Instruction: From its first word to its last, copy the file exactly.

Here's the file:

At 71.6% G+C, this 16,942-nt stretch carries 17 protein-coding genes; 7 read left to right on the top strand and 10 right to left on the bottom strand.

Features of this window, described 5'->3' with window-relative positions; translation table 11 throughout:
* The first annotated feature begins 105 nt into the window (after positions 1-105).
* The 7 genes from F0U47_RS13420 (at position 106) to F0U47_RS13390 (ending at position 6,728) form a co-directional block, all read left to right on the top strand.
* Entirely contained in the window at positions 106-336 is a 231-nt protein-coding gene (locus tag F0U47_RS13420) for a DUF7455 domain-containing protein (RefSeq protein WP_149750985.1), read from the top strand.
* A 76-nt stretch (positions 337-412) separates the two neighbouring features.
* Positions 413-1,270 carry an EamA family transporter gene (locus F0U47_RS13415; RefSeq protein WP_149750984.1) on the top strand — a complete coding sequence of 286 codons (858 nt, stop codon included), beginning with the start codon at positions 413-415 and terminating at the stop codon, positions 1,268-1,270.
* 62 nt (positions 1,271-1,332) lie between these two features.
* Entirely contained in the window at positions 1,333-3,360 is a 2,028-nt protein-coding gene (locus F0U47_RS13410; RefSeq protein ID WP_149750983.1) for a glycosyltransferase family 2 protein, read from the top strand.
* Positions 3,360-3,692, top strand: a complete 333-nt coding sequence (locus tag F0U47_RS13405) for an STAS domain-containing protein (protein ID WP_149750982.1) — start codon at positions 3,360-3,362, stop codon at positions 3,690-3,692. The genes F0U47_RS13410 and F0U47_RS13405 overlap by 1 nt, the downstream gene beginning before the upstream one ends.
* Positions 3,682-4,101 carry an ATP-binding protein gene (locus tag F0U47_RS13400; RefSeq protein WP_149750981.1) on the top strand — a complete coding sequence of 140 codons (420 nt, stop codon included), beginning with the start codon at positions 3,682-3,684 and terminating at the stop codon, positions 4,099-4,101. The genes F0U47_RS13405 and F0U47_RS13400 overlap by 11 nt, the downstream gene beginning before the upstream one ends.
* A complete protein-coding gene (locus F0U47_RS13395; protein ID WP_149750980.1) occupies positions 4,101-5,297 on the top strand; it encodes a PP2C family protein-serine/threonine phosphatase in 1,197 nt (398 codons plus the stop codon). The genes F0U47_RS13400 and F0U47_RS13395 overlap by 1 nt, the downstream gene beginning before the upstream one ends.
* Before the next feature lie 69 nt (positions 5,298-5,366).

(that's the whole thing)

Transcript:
At 71.6% G+C, this 16,942-nt stretch carries 17 protein-coding genes; 7 read left to right on the top strand and 10 right to left on the bottom strand.

Features of this window, described 5'->3' with window-relative positions; translation table 11 throughout:
* The first annotated feature begins 105 nt into the window (after positions 1-105).
* The 7 genes from F0U47_RS13420 (at position 106) to F0U47_RS13390 (ending at position 6,728) form a co-directional block, all read left to right on the top strand.
* Entirely contained in the window at positions 106-336 is a 231-nt protein-coding gene (locus tag F0U47_RS13420) for a DUF7455 domain-containing protein (RefSeq protein WP_149750985.1), read from the top strand.
* A 76-nt stretch (positions 337-412) separates the two neighbouring features.
* Positions 413-1,270 carry an EamA family transporter gene (locus F0U47_RS13415; RefSeq protein WP_149750984.1) on the top strand — a complete coding sequence of 286 codons (858 nt, stop codon included), beginning with the start codon at positions 413-415 and terminating at the stop codon, positions 1,268-1,270.
* 62 nt (positions 1,271-1,332) lie between these two features.
* Entirely contained in the window at positions 1,333-3,360 is a 2,028-nt protein-coding gene (locus F0U47_RS13410; RefSeq protein ID WP_149750983.1) for a glycosyltransferase family 2 protein, read from the top strand.
* Positions 3,360-3,692, top strand: a complete 333-nt coding sequence (locus tag F0U47_RS13405) for an STAS domain-containing protein (protein ID WP_149750982.1) — start codon at positions 3,360-3,362, stop codon at positions 3,690-3,692. The genes F0U47_RS13410 and F0U47_RS13405 overlap by 1 nt, the downstream gene beginning before the upstream one ends.
* Positions 3,682-4,101 carry an ATP-binding protein gene (locus tag F0U47_RS13400; RefSeq protein WP_149750981.1) on the top strand — a complete coding sequence of 140 codons (420 nt, stop codon included), beginning with the start codon at positions 3,682-3,684 and terminating at the stop codon, positions 4,099-4,101. The genes F0U47_RS13405 and F0U47_RS13400 overlap by 11 nt, the downstream gene beginning before the upstream one ends.
* A complete protein-coding gene (locus F0U47_RS13395; protein ID WP_149750980.1) occupies positions 4,101-5,297 on the top strand; it encodes a PP2C family protein-serine/threonine phosphatase in 1,197 nt (398 codons plus the stop codon). The genes F0U47_RS13400 and F0U47_RS13395 overlap by 1 nt, the downstream gene beginning before the upstream one ends.
* Before the next feature lie 69 nt (positions 5,298-5,366).